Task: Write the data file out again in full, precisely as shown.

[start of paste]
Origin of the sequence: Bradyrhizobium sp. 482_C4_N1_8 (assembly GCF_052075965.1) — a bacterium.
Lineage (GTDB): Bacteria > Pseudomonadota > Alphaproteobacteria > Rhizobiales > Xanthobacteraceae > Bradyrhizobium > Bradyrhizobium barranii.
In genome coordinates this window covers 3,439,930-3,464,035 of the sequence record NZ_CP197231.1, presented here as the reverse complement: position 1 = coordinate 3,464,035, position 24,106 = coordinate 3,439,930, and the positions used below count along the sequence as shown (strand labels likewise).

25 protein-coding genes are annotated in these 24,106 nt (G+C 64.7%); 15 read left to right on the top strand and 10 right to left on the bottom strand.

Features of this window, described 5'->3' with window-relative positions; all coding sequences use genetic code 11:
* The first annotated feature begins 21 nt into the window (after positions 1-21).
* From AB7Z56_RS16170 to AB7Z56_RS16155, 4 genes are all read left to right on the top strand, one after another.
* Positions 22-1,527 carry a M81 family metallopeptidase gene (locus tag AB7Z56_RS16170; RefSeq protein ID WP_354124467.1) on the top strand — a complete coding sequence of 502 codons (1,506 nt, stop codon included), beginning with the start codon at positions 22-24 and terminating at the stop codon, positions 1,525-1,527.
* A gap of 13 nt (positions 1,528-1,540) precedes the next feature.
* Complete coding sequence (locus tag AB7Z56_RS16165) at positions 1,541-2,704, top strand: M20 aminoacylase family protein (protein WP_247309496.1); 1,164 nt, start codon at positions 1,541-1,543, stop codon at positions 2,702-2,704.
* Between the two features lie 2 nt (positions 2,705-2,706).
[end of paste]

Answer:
Origin of the sequence: Bradyrhizobium sp. 482_C4_N1_8 (assembly GCF_052075965.1) — a bacterium.
Lineage (GTDB): Bacteria > Pseudomonadota > Alphaproteobacteria > Rhizobiales > Xanthobacteraceae > Bradyrhizobium > Bradyrhizobium barranii.
In genome coordinates this window covers 3,439,930-3,464,035 of the sequence record NZ_CP197231.1, presented here as the reverse complement: position 1 = coordinate 3,464,035, position 24,106 = coordinate 3,439,930, and the positions used below count along the sequence as shown (strand labels likewise).

25 protein-coding genes are annotated in these 24,106 nt (G+C 64.7%); 15 read left to right on the top strand and 10 right to left on the bottom strand.

Features of this window, described 5'->3' with window-relative positions; all coding sequences use genetic code 11:
* The first annotated feature begins 21 nt into the window (after positions 1-21).
* From AB7Z56_RS16170 to AB7Z56_RS16155, 4 genes are all read left to right on the top strand, one after another.
* Positions 22-1,527 carry a M81 family metallopeptidase gene (locus tag AB7Z56_RS16170; RefSeq protein ID WP_354124467.1) on the top strand — a complete coding sequence of 502 codons (1,506 nt, stop codon included), beginning with the start codon at positions 22-24 and terminating at the stop codon, positions 1,525-1,527.
* A gap of 13 nt (positions 1,528-1,540) precedes the next feature.
* Complete coding sequence (locus tag AB7Z56_RS16165) at positions 1,541-2,704, top strand: M20 aminoacylase family protein (protein WP_247309496.1); 1,164 nt, start codon at positions 1,541-1,543, stop codon at positions 2,702-2,704.
* Between the two features lie 2 nt (positions 2,705-2,706).